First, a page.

I do agree with you, it does run cooler and quieter. I noticed that when 2015 reaches around 60+C fans go all the way for some reason until it cools down to 50C. I tried simple games, it would kick the fans pretty quick. I still think about 2017, won't go for 2016. Interesting point on reliability related to dGPU. But my late 2008 macbook pro with dGPU lasted me until I killed it this Jan (coffee break). Had only one minor issue over the period of 9 years.

I did notice that 2015 with dGPU sell very fast, 5-10 mins and it's gone.
 

Samuelsan2001

macrumors 604
Oct 24, 2013
7,729
2,153
I do agree with you, it does run cooler and quieter. I noticed that when 2015 reaches around 60+C fans go all the way for some reason until it cools down to 50C. I tried simple games, it would kick the fans pretty quick. I still think about 2017, won't go for 2016. Interesting point on reliability related to dGPU. But my late 2008 macbook pro with dGPU lasted me until I killed it this Jan (coffee break). Had only one minor issue over the period of 9 years.

I did notice that 2015 with dGPU sell very fast, 5-10 mins and it's gone.

Wow you are lucky to have a 2008 with dGPU last that long to be honest. Yeah people seem to have an unreasoning prejudice against ports that do everything and better performance in a a smaller slimmer lighter package so the 2015 does go fast.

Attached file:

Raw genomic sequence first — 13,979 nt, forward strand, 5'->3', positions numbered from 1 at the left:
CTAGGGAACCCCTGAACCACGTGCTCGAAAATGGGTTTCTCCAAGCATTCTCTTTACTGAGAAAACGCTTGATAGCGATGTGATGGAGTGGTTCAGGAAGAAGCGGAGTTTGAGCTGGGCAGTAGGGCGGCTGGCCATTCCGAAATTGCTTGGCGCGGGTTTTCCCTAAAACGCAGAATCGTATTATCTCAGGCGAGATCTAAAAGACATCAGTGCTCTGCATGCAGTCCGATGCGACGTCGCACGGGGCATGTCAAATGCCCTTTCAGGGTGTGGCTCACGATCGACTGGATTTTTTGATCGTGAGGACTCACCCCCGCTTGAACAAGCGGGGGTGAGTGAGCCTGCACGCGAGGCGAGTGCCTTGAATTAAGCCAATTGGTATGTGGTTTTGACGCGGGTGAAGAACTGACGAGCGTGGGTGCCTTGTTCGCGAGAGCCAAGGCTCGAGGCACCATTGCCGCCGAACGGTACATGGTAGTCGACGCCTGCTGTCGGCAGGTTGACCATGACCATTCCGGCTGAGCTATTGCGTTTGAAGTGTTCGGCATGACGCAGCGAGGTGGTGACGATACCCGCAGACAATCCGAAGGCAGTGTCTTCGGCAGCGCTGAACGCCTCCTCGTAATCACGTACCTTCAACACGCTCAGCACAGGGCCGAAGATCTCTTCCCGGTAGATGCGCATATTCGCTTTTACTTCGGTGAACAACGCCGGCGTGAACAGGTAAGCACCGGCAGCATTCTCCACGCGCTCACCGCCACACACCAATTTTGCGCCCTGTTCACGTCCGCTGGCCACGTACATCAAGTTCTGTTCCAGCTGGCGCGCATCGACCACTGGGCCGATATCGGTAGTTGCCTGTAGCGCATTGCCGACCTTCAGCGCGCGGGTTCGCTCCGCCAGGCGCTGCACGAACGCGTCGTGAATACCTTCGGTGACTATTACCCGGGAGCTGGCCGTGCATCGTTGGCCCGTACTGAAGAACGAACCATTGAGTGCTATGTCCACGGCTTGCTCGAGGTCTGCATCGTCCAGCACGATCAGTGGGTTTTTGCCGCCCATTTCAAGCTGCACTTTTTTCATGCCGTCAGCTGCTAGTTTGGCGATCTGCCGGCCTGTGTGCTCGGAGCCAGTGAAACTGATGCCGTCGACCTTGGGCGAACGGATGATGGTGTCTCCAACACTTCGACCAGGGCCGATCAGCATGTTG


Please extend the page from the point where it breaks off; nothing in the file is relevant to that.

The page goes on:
leman

macrumors Core
Oct 14, 2008
19,076
18,717
Where is the catch? Why would macbook pro with dGPU would be less money? Is this an older machine? Normally the machine with dGPU is more expensive. Tried to ask apple stuff - they didn't know. Any idea?

I don't think that there is a catch :) Just some artefact of listing. You have warranty and return right on refurbs, so its totally safe to buy one.

The 2017 though still can not get off my mind. I tried it for a week and I think I have got used to the new keyboard, really liked the sound, the screen, etc. But complaints about different issues with 2017's make me wonder and stirring toward 2015. Funny, that after a day on 2017, the keyboard on 2012 feels mushy and too soft.

I know what you mean with the keyboard very well. I can't use pre-2016 keyboards anymore myself. The old keys are just extremely wobbly and small. Love the firmness and precision of the new generation. Anyway, the "complains" are largely overblown. There does indeed seem to be a issue with keyboard reliability, but thats that the warranty is for in the end. As to everything else, I think in about 2-3 years time one would kick themselves for not getting USB-C. There are more and more mainstream peripherals coming out with USB-C out-of-box and following Dell, I am sure that most PC laptop manufacturers will incorporate these ports more rapidly.